It has become a truism to say that the Queens Speech revealed no signs of that vision for which the Prime Minister apparently delayed going to the country for an election. I waited to see whether it gave any signs of the now old and discredited Blair Government being abandoned and new policies being produced by the new Government, led by this Prime Minister. It gave us few clues. The only change of policy that I noticed in this area is that we are now to give every expectant mother £150 to buy vegetables and fruit, which does not seem to me to go to the heart of the health care of the nation. There are more substantial issues, in particular how far the health service will be further reformed and whether the Government are committed to going in the direction of reform on which there was a wide measure of agreement.
I regret that the Secretary of State for Children, Schools and Families wound up his contribution with a quarter of an hour of knockabout nonsense in his description of our education policy. In health, that is scarcely possible because everybody knows that for the past few years, in principle, there has been a remarkable degree of connection between the Government and the Opposition, despite all the controversy that health reform caused in the past. Both sides are committed to a free national health service paid for out of taxpayers money and so on. We have always agreed that a combination of more resources and reform at the same time are required if the vision of the health service is to succeed. We are agreed on the purchaser-provider division, and that choice and competition are the way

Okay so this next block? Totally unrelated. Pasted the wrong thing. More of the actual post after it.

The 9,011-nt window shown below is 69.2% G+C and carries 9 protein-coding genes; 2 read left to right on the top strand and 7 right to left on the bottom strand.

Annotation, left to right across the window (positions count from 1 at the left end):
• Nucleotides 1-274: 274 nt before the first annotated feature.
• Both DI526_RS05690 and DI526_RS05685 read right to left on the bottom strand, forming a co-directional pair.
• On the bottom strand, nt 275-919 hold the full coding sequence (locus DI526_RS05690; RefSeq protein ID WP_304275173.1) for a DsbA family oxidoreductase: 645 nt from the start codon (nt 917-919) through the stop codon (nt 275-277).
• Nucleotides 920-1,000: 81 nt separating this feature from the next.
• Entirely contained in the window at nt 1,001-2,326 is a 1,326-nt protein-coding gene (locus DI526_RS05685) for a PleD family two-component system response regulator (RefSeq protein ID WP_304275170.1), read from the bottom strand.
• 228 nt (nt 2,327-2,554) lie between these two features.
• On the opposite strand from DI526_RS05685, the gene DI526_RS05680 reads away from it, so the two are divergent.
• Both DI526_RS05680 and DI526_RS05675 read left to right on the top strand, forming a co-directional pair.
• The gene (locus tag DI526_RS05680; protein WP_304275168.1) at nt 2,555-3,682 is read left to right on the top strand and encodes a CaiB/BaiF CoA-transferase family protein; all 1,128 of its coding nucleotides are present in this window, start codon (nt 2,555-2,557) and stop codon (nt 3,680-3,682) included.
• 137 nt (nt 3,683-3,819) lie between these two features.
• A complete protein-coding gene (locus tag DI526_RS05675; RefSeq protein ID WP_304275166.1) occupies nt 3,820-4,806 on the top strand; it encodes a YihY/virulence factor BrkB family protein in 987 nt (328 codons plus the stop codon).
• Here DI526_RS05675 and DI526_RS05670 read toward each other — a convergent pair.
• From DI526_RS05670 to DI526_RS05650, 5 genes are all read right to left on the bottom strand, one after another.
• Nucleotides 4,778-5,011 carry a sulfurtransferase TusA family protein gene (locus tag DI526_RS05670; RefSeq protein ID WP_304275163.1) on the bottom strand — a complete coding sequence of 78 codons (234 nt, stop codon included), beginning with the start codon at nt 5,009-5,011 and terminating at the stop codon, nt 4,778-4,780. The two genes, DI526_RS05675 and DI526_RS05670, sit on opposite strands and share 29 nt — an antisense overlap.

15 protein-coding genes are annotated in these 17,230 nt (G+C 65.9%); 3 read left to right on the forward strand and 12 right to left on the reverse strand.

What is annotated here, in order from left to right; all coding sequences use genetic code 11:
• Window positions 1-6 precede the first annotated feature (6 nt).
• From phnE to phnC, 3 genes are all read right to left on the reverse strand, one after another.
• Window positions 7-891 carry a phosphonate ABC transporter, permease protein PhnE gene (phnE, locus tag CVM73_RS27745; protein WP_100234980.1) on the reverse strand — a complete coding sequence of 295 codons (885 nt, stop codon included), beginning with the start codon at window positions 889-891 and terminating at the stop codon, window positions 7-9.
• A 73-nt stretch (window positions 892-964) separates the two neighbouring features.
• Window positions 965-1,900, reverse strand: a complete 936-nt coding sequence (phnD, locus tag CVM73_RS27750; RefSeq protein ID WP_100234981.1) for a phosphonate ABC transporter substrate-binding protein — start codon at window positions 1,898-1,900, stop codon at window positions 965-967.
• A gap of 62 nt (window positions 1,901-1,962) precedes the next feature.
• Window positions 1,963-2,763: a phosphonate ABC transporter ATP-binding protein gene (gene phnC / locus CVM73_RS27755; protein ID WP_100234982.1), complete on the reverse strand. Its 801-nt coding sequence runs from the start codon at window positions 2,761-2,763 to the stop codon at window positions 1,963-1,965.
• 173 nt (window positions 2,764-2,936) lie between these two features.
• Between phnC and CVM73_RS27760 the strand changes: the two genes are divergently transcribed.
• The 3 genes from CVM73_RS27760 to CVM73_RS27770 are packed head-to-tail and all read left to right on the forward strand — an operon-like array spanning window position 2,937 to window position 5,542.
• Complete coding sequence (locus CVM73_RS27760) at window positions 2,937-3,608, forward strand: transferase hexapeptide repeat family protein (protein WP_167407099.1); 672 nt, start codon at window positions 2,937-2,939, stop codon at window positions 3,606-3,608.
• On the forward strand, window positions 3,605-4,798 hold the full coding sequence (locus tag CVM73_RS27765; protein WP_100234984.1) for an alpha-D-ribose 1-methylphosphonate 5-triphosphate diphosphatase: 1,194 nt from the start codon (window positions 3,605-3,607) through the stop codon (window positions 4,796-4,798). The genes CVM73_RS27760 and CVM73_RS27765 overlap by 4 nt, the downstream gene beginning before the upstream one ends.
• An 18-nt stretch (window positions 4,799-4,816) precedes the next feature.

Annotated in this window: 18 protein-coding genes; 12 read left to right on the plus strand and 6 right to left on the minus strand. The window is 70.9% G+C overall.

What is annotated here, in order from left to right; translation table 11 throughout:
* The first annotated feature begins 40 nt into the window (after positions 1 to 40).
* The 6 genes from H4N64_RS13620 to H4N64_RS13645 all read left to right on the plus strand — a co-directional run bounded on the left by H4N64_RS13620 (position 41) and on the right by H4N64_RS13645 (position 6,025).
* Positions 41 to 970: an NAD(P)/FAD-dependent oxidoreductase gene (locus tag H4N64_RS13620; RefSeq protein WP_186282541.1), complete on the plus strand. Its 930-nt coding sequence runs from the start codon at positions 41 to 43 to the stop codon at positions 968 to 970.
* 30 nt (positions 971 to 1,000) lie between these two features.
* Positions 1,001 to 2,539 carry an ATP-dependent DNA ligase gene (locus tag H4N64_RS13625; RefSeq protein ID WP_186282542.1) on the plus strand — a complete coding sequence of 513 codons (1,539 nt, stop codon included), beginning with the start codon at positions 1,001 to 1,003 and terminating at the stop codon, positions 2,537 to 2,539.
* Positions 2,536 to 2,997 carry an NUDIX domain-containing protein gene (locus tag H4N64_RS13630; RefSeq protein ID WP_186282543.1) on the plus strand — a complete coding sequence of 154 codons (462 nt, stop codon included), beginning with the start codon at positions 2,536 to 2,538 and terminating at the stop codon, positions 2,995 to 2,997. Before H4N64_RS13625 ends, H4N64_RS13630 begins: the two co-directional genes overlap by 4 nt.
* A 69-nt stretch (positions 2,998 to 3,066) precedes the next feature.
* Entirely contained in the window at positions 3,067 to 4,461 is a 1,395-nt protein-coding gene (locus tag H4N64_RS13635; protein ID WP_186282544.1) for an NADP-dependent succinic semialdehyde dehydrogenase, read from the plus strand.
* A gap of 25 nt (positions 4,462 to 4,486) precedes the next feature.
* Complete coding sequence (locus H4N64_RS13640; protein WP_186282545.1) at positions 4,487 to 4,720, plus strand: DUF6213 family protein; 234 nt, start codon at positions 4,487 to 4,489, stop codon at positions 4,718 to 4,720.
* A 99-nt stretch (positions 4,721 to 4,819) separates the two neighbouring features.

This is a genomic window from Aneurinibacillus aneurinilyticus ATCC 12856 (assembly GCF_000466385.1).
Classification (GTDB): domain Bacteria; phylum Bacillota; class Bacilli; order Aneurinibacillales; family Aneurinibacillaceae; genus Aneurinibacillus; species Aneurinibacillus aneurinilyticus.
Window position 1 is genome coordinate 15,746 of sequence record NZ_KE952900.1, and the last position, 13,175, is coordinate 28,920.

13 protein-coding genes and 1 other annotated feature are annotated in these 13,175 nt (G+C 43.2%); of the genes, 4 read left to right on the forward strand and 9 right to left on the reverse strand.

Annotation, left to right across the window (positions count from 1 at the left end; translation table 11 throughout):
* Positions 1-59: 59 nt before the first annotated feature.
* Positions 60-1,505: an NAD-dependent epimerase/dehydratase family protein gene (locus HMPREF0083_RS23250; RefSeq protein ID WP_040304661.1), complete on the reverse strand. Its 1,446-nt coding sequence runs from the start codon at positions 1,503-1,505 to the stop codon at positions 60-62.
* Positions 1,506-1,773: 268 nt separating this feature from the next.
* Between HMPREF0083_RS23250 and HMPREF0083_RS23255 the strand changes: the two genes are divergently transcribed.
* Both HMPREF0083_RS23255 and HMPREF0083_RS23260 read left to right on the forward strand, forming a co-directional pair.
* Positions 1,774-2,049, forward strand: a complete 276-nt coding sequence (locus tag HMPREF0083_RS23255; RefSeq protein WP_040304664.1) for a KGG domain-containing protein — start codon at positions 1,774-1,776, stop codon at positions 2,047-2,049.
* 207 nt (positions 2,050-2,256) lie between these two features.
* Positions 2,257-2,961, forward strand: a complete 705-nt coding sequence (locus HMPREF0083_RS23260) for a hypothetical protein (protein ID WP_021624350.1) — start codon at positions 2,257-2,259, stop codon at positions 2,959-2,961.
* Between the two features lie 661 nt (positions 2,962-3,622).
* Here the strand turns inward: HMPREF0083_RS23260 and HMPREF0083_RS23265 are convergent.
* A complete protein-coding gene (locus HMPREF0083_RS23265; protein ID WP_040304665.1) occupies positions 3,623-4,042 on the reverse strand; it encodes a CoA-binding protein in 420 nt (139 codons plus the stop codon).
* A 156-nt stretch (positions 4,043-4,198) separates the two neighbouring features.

to drive up standards in the health service. At least that was the position of the Blair Government: money would follow the patient, with payment by results, and the services being purchased with taxpayers money would come from a wider range of providers, including voluntary and private sector providers as well as state-owned ones.